Edward Hall will direct the first in a trio of world premieres at Hampstead Downstairs this autumn as the studio space celebrates its fifth birthday.
The space, which opened in 2010, has built a reputation for offering new writing, acting and directing talent the opportunity to stage projects with the support of the acclaimed theatre away from the usual pressures of press nights and commercial interests.
Continuing in this tradition, the autumn season will include debuts by two new playwrights, Phil Davies and Will Mortimer, alongside a new work by Jacqui Honess-Martin.
Hampstead Theatre’s Artistic Director Hall will follow his recent hits including Sunny Afternoon and Chariots Of Fire to open the season when he directs Davies’ timely first work Firebird from 24 September to 24 October.
Written in response to the Rochdale revelations and other child grooming cases that have been brought to light across the country in recent months, Firebird explores just how the naivety of youth is open to such heinous exploitation through the story of a mouthy young girl and her relationship with an older, charismatic man.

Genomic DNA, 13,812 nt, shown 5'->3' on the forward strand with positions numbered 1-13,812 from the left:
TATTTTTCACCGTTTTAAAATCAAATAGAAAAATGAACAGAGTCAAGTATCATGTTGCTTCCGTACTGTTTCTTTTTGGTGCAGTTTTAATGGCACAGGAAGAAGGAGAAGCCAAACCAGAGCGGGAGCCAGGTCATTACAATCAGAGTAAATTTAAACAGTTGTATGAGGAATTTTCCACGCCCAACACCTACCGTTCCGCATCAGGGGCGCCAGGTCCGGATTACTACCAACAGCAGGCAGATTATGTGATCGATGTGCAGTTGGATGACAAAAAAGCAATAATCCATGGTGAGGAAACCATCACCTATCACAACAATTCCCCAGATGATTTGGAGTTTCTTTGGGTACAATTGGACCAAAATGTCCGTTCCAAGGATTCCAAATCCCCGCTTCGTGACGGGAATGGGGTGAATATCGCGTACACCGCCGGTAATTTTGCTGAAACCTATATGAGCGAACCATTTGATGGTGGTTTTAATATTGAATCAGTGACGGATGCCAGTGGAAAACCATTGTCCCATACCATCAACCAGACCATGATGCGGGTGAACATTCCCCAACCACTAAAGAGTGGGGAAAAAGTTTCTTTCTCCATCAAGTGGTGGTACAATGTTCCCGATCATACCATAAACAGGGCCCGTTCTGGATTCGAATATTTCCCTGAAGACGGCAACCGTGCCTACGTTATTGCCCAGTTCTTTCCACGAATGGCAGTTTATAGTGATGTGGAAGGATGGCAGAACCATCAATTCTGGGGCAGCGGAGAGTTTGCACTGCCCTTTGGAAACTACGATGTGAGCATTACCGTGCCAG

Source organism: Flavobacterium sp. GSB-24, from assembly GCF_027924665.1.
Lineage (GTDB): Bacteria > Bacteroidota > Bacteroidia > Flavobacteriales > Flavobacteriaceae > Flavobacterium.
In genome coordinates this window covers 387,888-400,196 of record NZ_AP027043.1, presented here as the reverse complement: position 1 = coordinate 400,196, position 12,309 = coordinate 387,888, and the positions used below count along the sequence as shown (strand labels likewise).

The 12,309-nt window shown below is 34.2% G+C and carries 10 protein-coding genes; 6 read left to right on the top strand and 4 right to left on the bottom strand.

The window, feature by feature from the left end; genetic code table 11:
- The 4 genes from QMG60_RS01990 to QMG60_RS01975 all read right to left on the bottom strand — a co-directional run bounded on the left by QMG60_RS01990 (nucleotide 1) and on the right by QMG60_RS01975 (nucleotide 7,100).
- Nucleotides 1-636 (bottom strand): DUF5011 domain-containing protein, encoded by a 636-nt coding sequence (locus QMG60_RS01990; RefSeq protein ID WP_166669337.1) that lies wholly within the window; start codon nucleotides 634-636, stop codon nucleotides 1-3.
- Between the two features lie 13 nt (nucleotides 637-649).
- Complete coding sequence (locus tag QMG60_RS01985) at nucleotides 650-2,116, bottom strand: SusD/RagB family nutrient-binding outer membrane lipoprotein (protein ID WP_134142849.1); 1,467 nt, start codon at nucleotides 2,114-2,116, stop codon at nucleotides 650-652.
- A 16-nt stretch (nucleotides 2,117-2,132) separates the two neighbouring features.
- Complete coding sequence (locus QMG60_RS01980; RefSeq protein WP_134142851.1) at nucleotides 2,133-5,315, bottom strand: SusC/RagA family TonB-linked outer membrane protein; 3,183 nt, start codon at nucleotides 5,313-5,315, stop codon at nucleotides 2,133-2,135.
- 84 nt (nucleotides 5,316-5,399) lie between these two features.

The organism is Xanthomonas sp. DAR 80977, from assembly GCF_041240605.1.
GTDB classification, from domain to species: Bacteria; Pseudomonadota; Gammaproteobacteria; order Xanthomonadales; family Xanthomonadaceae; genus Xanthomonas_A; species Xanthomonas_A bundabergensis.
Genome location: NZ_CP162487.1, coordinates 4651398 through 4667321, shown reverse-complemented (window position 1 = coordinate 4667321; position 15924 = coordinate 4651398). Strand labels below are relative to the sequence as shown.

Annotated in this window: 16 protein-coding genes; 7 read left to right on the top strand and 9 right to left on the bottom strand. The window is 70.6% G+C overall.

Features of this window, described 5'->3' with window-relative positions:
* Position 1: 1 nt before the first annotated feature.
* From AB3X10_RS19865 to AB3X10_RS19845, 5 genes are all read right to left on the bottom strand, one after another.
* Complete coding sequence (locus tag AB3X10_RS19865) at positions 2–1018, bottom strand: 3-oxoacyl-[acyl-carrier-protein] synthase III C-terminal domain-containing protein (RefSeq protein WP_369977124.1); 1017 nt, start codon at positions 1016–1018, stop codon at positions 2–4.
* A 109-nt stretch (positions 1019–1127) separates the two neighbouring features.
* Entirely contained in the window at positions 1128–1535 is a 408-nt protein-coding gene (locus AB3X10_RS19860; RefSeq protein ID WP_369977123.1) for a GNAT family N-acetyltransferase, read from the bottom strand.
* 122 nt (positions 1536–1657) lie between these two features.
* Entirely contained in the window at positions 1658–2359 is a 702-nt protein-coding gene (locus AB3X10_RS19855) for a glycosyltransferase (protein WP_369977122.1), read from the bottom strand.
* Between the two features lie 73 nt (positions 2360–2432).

The drama will be followed by Hampstead Theatre’s current Literary Manager Mortimer’s A Further Education. Playing from 30 October to 28 November, the university-set comedy centres on a mature student and the mysterious air she casts around her as she walks into Josh and Lydia’s lives.
Rounding up the season from 10 December to 16 January is Honess-Martin’s warm festive comedy Pine, which tells the stories of the less than fulfilled employees of Christmas Pines.
Gabby may have a first class honours degree and an MA, but she’s still stuck working with Norwegian Spruce. Betty would rather be ice skating with her mates at Somerset House than ‘gaining work experience’. Joe is nursing a broken hand and heart, while Taj can’t decide whether he’s in love with Gabby or Betty. Not one can see the wood for the trees.
The premieres join a busy season for Hampstead Theatre, as its main theatre gets set to house the Simon Russell Beale-led Mr Foote’s Other Leg in September and The Moderate Soprano, starring Roger Allam, later in the autumn.